Interestingly, it was the MP who raised this matter at PMQs last week who contrasted the failure (thus far) of the Indians to buy Typhoon with the long term provision of aid to India by the UK. This did suggest to me that aid might be regarded as a sort of long-term “bung” – we give you aid, therefore you buy our planes. That sort of thing. If this is the case, then by failing to buy Typhoon the Indians are clearly not playing ball, and I suppose this might result in the amount of aid we give to India being reduced, or even stopped altogether.

    By the way, I think the Indians are in any case being foolish. Typhoon is clearly the better of the two planes and if the Indians are serious about their future defence capabilities then they will buy it.

  • Danielle

    If we do not win the contract in the end & the French do, then all aid to India should stop immediately, end of. Spend OUR money in Britain.

  • anthony.scholefield

    Just remind us of what the Thai government said in 2005 after the Tsunami when the British government pressed it to accept aid.

    Aid is nothing to do with helping third world coutries but all to doo with political posturing in metropolitan liberal circlea.

  • Tankus

    No …that they have a space and nuclear industry and that they are in a financial position to give aid to other country’s themselves (India aid to libya)

    Enough to stop surely !

  • Ryan

    Given that there has been 2250 comments in just 18 hours on the original Telegraph article I think this rather exercises the electorate.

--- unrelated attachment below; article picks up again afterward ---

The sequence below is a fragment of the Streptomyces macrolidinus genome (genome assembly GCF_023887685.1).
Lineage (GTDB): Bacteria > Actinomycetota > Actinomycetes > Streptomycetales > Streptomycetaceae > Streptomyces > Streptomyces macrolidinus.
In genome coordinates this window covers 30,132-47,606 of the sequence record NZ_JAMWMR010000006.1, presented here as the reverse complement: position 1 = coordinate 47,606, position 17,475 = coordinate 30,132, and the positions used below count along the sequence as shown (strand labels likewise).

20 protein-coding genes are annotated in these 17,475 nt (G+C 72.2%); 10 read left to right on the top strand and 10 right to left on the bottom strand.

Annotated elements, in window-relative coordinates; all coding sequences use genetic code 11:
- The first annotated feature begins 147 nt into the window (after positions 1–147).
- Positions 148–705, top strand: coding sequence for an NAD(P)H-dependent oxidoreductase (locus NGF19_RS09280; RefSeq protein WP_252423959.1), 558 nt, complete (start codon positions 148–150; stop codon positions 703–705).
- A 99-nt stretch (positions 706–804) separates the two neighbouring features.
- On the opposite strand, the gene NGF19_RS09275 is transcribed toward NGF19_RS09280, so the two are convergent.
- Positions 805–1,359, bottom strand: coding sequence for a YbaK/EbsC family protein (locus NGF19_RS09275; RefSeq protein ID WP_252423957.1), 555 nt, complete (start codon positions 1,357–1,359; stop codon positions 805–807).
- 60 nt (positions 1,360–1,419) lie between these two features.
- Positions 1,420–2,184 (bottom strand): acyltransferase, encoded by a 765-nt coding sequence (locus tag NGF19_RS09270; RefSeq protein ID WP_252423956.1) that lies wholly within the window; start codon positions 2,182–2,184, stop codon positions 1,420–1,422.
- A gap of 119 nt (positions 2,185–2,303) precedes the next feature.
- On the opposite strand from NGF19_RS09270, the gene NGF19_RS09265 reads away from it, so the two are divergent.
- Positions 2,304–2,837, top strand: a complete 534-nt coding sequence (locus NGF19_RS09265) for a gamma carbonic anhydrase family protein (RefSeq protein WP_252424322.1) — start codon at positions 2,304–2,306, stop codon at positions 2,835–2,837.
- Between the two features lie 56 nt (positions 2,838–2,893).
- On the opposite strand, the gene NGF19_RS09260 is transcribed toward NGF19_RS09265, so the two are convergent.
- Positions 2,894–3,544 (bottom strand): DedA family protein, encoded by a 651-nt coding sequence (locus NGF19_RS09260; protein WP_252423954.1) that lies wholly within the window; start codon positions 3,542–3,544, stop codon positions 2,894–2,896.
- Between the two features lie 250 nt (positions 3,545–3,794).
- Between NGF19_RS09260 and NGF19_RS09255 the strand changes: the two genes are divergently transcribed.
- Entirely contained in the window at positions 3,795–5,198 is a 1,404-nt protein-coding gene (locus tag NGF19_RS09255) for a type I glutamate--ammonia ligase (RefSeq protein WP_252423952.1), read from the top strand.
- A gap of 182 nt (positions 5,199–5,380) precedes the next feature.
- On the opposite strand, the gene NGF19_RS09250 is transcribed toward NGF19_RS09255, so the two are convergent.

There’s a good number of Conservatives who don’t like this too.

  • Mr. Bubbles

    “officials at DFID, Britain’s Department for International Development, told the Indians that cancelling the [aid] programme would cause “grave political embarrassment” to Britain, according to sources in Delhi.”

    Incredible. They don’t want it. We don’t want to give them it. And yet we have to keep wasting colossal amounts of money we don’t even have for the sake of appearances.

    You couldn’t make it up.

  • John

    Nonetheless, time to cut and run.

  • jase

    so we are really going to give them planes free of charge. we give them aid money for them to may be spend it on planes from us? thats sounds like a labour policy to me. ask them to sell their nukes so we dont have to give them money and might help to get rid of the caste system too.

  • Yawn

    So BAE are still in with a chance and will need to push through in the next stages of bidding, including by showing greater life-time cost savings for the Typhoon over the Rafale.

    I am afraid-that is not how it works. There is no ‘next’ round of bidding. What the IAF has done is make a set of detailed calculations including lifecycle, spares, upgrades and weapons costs based on the unit prices quoted by the two vendors. The L-1 bidder was decided on these parameters, which are for legal purposes, final. What will happen now are negotiations with the L-1 bidder, Dassault. The only chance that the Eurofighter has is to hope that those negotiations collapse.

    The appalling lack of knowledge on how this process works is embarrassing to read.

  • Cynic

    The Rafale bid is just the ‘lowest bid’, not necessarily the best one.” Could French grease be better for Indian palms?